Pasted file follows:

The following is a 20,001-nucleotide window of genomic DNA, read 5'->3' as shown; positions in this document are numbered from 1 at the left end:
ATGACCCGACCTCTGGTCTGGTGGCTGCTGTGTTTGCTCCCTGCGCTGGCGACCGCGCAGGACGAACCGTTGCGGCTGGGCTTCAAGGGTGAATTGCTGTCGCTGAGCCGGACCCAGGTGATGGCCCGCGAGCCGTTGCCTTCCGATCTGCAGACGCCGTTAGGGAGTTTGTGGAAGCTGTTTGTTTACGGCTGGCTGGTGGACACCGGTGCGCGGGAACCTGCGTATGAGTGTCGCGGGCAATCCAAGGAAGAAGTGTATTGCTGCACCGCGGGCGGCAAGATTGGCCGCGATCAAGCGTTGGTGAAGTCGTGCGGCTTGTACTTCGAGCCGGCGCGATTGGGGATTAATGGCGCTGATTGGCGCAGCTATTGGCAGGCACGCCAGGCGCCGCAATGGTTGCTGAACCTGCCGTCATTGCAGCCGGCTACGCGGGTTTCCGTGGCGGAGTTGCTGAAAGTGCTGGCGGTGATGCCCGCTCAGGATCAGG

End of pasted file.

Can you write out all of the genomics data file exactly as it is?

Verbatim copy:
The following is a 20,001-nucleotide window of genomic DNA, read 5'->3' as shown; positions in this document are numbered from 1 at the left end:
ATGACCCGACCTCTGGTCTGGTGGCTGCTGTGTTTGCTCCCTGCGCTGGCGACCGCGCAGGACGAACCGTTGCGGCTGGGCTTCAAGGGTGAATTGCTGTCGCTGAGCCGGACCCAGGTGATGGCCCGCGAGCCGTTGCCTTCCGATCTGCAGACGCCGTTAGGGAGTTTGTGGAAGCTGTTTGTTTACGGCTGGCTGGTGGACACCGGTGCGCGGGAACCTGCGTATGAGTGTCGCGGGCAATCCAAGGAAGAAGTGTATTGCTGCACCGCGGGCGGCAAGATTGGCCGCGATCAAGCGTTGGTGAAGTCGTGCGGCTTGTACTTCGAGCCGGCGCGATTGGGGATTAATGGCGCTGATTGGCGCAGCTATTGGCAGGCACGCCAGGCGCCGCAATGGTTGCTGAACCTGCCGTCATTGCAGCCGGCTACGCGGGTTTCCGTGGCGGAGTTGCTGAAAGTGCTGGCGGTGATGCCCGCTCAGGATCAGG